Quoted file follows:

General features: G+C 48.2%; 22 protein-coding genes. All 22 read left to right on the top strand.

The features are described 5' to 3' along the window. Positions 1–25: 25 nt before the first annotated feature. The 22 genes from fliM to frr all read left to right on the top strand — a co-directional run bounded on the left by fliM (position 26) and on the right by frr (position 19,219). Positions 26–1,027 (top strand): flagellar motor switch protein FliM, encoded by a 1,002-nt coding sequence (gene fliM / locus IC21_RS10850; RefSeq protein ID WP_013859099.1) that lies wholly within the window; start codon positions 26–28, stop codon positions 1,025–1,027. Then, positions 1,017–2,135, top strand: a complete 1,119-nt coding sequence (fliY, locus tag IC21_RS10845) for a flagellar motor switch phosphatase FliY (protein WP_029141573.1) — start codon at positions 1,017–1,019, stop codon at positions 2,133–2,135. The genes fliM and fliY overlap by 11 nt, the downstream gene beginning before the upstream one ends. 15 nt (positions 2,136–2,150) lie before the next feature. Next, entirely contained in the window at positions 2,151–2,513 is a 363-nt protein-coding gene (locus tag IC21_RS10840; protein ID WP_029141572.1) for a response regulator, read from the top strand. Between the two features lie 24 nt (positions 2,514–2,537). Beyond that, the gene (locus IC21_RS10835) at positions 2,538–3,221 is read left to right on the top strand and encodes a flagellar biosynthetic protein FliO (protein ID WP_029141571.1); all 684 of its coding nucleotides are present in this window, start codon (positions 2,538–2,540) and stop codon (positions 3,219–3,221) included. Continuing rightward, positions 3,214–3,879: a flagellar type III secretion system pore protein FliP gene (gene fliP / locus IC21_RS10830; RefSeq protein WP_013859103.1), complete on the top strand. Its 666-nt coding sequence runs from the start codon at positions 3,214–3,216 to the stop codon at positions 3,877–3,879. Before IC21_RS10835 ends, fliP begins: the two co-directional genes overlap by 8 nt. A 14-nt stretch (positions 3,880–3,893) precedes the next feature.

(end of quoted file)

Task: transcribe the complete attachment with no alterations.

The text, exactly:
General features: G+C 48.2%; 22 protein-coding genes. All 22 read left to right on the top strand.

The features are described 5' to 3' along the window. Positions 1–25: 25 nt before the first annotated feature. The 22 genes from fliM to frr all read left to right on the top strand — a co-directional run bounded on the left by fliM (position 26) and on the right by frr (position 19,219). Positions 26–1,027 (top strand): flagellar motor switch protein FliM, encoded by a 1,002-nt coding sequence (gene fliM / locus IC21_RS10850; RefSeq protein ID WP_013859099.1) that lies wholly within the window; start codon positions 26–28, stop codon positions 1,025–1,027. Then, positions 1,017–2,135, top strand: a complete 1,119-nt coding sequence (fliY, locus tag IC21_RS10845) for a flagellar motor switch phosphatase FliY (protein WP_029141573.1) — start codon at positions 1,017–1,019, stop codon at positions 2,133–2,135. The genes fliM and fliY overlap by 11 nt, the downstream gene beginning before the upstream one ends. 15 nt (positions 2,136–2,150) lie before the next feature. Next, entirely contained in the window at positions 2,151–2,513 is a 363-nt protein-coding gene (locus tag IC21_RS10840; protein ID WP_029141572.1) for a response regulator, read from the top strand. Between the two features lie 24 nt (positions 2,514–2,537). Beyond that, the gene (locus IC21_RS10835) at positions 2,538–3,221 is read left to right on the top strand and encodes a flagellar biosynthetic protein FliO (protein ID WP_029141571.1); all 684 of its coding nucleotides are present in this window, start codon (positions 2,538–2,540) and stop codon (positions 3,219–3,221) included. Continuing rightward, positions 3,214–3,879: a flagellar type III secretion system pore protein FliP gene (gene fliP / locus IC21_RS10830; RefSeq protein WP_013859103.1), complete on the top strand. Its 666-nt coding sequence runs from the start codon at positions 3,214–3,216 to the stop codon at positions 3,877–3,879. Before IC21_RS10835 ends, fliP begins: the two co-directional genes overlap by 8 nt. A 14-nt stretch (positions 3,880–3,893) precedes the next feature.